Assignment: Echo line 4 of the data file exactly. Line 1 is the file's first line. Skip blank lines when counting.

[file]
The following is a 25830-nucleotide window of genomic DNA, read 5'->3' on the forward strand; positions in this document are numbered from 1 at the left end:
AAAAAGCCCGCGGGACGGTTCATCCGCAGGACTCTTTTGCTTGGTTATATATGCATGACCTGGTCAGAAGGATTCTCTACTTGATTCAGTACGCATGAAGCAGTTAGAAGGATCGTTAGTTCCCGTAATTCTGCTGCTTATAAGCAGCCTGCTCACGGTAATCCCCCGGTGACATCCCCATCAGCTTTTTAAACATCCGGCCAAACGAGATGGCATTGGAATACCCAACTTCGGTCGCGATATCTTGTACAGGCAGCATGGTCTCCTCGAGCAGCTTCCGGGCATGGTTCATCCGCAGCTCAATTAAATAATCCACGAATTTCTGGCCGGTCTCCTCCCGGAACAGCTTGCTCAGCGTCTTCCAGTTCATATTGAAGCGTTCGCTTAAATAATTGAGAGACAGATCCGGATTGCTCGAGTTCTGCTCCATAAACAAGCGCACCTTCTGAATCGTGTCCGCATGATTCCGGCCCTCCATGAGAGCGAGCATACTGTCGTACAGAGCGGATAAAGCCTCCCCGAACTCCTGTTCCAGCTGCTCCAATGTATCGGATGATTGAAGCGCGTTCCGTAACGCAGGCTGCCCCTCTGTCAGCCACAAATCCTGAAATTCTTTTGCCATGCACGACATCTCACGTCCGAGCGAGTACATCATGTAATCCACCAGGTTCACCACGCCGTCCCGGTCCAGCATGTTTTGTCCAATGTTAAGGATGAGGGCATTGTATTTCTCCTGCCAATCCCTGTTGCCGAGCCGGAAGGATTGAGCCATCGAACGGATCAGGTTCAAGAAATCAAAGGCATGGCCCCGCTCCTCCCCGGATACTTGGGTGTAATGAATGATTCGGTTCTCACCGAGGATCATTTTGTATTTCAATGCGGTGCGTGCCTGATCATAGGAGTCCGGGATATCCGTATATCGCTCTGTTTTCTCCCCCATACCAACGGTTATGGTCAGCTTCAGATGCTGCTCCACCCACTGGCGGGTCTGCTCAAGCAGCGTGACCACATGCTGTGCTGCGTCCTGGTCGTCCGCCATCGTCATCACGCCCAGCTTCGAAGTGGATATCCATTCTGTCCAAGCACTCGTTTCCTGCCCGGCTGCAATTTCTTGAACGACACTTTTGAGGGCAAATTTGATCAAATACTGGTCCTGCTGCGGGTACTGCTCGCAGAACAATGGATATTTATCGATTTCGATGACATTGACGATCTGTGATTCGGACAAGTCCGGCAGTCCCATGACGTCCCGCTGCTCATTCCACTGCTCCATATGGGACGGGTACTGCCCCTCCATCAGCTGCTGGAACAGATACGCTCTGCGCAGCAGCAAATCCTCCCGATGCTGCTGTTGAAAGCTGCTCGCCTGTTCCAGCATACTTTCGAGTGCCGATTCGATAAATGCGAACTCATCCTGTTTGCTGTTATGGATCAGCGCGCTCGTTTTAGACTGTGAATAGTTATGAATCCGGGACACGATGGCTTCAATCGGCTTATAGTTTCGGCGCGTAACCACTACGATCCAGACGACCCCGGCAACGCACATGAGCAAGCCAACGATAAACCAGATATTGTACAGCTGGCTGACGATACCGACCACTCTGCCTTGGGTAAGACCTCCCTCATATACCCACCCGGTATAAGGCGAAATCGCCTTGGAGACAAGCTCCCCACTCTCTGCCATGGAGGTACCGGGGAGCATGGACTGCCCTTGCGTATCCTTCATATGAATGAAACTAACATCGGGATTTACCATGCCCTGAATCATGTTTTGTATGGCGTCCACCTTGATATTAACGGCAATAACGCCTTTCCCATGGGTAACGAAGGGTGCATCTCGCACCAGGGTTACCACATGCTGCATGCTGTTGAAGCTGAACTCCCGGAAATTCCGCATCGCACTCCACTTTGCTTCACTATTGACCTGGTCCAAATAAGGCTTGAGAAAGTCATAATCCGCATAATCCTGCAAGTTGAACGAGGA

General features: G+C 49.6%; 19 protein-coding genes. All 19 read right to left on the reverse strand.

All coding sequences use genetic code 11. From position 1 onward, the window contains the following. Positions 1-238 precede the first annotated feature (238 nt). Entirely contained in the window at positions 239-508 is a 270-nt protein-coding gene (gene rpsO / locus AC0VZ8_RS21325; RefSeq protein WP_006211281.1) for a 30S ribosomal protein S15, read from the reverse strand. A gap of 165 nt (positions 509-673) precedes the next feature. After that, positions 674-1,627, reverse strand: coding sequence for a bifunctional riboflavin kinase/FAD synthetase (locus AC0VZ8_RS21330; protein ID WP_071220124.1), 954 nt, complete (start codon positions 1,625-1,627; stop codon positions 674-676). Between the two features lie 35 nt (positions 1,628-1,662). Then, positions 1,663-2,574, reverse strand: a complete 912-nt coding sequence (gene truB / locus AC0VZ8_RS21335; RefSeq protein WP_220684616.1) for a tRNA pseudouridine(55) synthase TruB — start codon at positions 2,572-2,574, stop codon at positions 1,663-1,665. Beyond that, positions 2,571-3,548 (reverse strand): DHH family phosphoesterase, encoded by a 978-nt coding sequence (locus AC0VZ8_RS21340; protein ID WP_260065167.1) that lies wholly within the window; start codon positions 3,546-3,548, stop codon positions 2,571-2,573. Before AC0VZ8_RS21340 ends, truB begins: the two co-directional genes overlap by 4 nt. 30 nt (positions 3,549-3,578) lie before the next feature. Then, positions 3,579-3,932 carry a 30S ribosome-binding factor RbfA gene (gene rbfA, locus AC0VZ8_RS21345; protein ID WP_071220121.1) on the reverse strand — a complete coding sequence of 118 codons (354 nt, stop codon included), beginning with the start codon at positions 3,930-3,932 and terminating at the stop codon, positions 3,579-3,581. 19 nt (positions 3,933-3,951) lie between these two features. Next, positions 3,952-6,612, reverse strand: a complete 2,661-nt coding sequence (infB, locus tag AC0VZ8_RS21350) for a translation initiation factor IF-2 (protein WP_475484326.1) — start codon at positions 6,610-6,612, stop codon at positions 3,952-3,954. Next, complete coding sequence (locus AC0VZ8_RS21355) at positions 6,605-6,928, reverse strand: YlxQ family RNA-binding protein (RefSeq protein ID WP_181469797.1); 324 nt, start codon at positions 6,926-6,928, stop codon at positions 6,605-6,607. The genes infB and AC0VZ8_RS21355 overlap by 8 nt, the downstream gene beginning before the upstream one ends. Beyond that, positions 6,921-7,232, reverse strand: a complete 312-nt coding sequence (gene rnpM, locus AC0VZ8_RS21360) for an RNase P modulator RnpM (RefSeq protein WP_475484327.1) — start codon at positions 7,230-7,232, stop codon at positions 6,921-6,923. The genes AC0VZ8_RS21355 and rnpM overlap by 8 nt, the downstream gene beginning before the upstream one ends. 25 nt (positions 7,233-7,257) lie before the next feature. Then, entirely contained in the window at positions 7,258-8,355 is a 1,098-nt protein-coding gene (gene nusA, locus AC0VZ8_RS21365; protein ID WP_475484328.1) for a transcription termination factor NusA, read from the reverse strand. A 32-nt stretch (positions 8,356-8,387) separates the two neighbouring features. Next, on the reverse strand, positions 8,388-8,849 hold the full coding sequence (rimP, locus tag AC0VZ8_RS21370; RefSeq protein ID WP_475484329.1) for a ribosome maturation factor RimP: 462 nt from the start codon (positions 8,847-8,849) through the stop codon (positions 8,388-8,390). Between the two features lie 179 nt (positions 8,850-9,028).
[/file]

All coding sequences use genetic code 11. From position 1 onward, the window contains the following. Positions 1-238 precede the first annotated feature (238 nt). Entirely contained in the window at positions 239-508 is a 270-nt protein-coding gene (gene rpsO / locus AC0VZ8_RS21325; RefSeq protein WP_006211281.1) for a 30S ribosomal protein S15, read from the reverse strand. A gap of 165 nt (positions 509-673) precedes the next feature. After that, positions 674-1,627, reverse strand: coding sequence for a bifunctional riboflavin kinase/FAD synthetase (locus AC0VZ8_RS21330; protein ID WP_071220124.1), 954 nt, complete (start codon positions 1,625-1,627; stop codon positions 674-676). Between the two features lie 35 nt (positions 1,628-1,662). Then, positions 1,663-2,574, reverse strand: a complete 912-nt coding sequence (gene truB / locus AC0VZ8_RS21335; RefSeq protein WP_220684616.1) for a tRNA pseudouridine(55) synthase TruB — start codon at positions 2,572-2,574, stop codon at positions 1,663-1,665. Beyond that, positions 2,571-3,548 (reverse strand): DHH family phosphoesterase, encoded by a 978-nt coding sequence (locus AC0VZ8_RS21340; protein ID WP_260065167.1) that lies wholly within the window; start codon positions 3,546-3,548, stop codon positions 2,571-2,573. Before AC0VZ8_RS21340 ends, truB begins: the two co-directional genes overlap by 4 nt. 30 nt (positions 3,549-3,578) lie before the next feature. Then, positions 3,579-3,932 carry a 30S ribosome-binding factor RbfA gene (gene rbfA, locus AC0VZ8_RS21345; protein ID WP_071220121.1) on the reverse strand — a complete coding sequence of 118 codons (354 nt, stop codon included), beginning with the start codon at positions 3,930-3,932 and terminating at the stop codon, positions 3,579-3,581. 19 nt (positions 3,933-3,951) lie between these two features. Next, positions 3,952-6,612, reverse strand: a complete 2,661-nt coding sequence (infB, locus tag AC0VZ8_RS21350) for a translation initiation factor IF-2 (protein WP_475484326.1) — start codon at positions 6,610-6,612, stop codon at positions 3,952-3,954. Next, complete coding sequence (locus AC0VZ8_RS21355) at positions 6,605-6,928, reverse strand: YlxQ family RNA-binding protein (RefSeq protein ID WP_181469797.1); 324 nt, start codon at positions 6,926-6,928, stop codon at positions 6,605-6,607. The genes infB and AC0VZ8_RS21355 overlap by 8 nt, the downstream gene beginning before the upstream one ends. Beyond that, positions 6,921-7,232, reverse strand: a complete 312-nt coding sequence (gene rnpM, locus AC0VZ8_RS21360) for an RNase P modulator RnpM (RefSeq protein WP_475484327.1) — start codon at positions 7,230-7,232, stop codon at positions 6,921-6,923. The genes AC0VZ8_RS21355 and rnpM overlap by 8 nt, the downstream gene beginning before the upstream one ends. 25 nt (positions 7,233-7,257) lie before the next feature. Then, entirely contained in the window at positions 7,258-8,355 is a 1,098-nt protein-coding gene (gene nusA, locus AC0VZ8_RS21365; protein ID WP_475484328.1) for a transcription termination factor NusA, read from the reverse strand. A 32-nt stretch (positions 8,356-8,387) separates the two neighbouring features. Next, on the reverse strand, positions 8,388-8,849 hold the full coding sequence (rimP, locus tag AC0VZ8_RS21370; RefSeq protein ID WP_475484329.1) for a ribosome maturation factor RimP: 462 nt from the start codon (positions 8,847-8,849) through the stop codon (positions 8,388-8,390). Between the two features lie 179 nt (positions 8,850-9,028).